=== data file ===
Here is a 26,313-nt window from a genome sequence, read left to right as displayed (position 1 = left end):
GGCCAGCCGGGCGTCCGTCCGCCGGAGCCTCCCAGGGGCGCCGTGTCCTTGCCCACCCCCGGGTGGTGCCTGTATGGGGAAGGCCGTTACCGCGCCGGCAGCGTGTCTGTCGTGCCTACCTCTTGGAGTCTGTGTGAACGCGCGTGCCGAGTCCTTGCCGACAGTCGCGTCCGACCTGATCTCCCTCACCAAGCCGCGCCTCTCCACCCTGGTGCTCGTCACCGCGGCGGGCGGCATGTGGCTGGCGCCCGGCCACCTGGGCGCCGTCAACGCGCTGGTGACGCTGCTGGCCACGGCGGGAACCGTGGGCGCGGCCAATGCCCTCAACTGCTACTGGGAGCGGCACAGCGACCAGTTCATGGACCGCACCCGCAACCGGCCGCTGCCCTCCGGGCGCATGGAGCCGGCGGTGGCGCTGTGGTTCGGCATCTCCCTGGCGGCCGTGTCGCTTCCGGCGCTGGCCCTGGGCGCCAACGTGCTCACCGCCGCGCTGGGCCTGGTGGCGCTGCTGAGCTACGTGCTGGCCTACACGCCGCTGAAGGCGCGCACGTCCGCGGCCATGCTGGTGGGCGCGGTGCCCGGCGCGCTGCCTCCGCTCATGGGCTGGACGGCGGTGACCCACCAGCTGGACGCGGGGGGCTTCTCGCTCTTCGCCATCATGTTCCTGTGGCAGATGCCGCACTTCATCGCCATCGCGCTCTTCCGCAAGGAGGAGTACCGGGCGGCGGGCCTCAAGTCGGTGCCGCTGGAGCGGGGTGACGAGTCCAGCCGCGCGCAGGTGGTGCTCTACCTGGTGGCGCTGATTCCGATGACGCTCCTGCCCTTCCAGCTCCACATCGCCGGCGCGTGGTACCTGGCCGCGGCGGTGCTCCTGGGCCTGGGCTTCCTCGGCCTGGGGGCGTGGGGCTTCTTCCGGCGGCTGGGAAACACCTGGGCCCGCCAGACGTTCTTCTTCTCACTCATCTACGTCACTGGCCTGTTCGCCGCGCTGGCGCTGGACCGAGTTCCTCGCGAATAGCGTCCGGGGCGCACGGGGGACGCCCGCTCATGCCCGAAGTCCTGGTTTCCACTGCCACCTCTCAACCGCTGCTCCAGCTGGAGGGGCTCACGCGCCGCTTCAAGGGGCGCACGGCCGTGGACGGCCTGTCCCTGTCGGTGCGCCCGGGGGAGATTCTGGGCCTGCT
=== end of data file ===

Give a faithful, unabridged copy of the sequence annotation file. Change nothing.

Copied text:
Here is a 26,313-nt window from a genome sequence, read left to right as displayed (position 1 = left end):
GGCCAGCCGGGCGTCCGTCCGCCGGAGCCTCCCAGGGGCGCCGTGTCCTTGCCCACCCCCGGGTGGTGCCTGTATGGGGAAGGCCGTTACCGCGCCGGCAGCGTGTCTGTCGTGCCTACCTCTTGGAGTCTGTGTGAACGCGCGTGCCGAGTCCTTGCCGACAGTCGCGTCCGACCTGATCTCCCTCACCAAGCCGCGCCTCTCCACCCTGGTGCTCGTCACCGCGGCGGGCGGCATGTGGCTGGCGCCCGGCCACCTGGGCGCCGTCAACGCGCTGGTGACGCTGCTGGCCACGGCGGGAACCGTGGGCGCGGCCAATGCCCTCAACTGCTACTGGGAGCGGCACAGCGACCAGTTCATGGACCGCACCCGCAACCGGCCGCTGCCCTCCGGGCGCATGGAGCCGGCGGTGGCGCTGTGGTTCGGCATCTCCCTGGCGGCCGTGTCGCTTCCGGCGCTGGCCCTGGGCGCCAACGTGCTCACCGCCGCGCTGGGCCTGGTGGCGCTGCTGAGCTACGTGCTGGCCTACACGCCGCTGAAGGCGCGCACGTCCGCGGCCATGCTGGTGGGCGCGGTGCCCGGCGCGCTGCCTCCGCTCATGGGCTGGACGGCGGTGACCCACCAGCTGGACGCGGGGGGCTTCTCGCTCTTCGCCATCATGTTCCTGTGGCAGATGCCGCACTTCATCGCCATCGCGCTCTTCCGCAAGGAGGAGTACCGGGCGGCGGGCCTCAAGTCGGTGCCGCTGGAGCGGGGTGACGAGTCCAGCCGCGCGCAGGTGGTGCTCTACCTGGTGGCGCTGATTCCGATGACGCTCCTGCCCTTCCAGCTCCACATCGCCGGCGCGTGGTACCTGGCCGCGGCGGTGCTCCTGGGCCTGGGCTTCCTCGGCCTGGGGGCGTGGGGCTTCTTCCGGCGGCTGGGAAACACCTGGGCCCGCCAGACGTTCTTCTTCTCACTCATCTACGTCACTGGCCTGTTCGCCGCGCTGGCGCTGGACCGAGTTCCTCGCGAATAGCGTCCGGGGCGCACGGGGGACGCCCGCTCATGCCCGAAGTCCTGGTTTCCACTGCCACCTCTCAACCGCTGCTCCAGCTGGAGGGGCTCACGCGCCGCTTCAAGGGGCGCACGGCCGTGGACGGCCTGTCCCTGTCGGTGCGCCCGGGGGAGATTCTGGGCCTGCT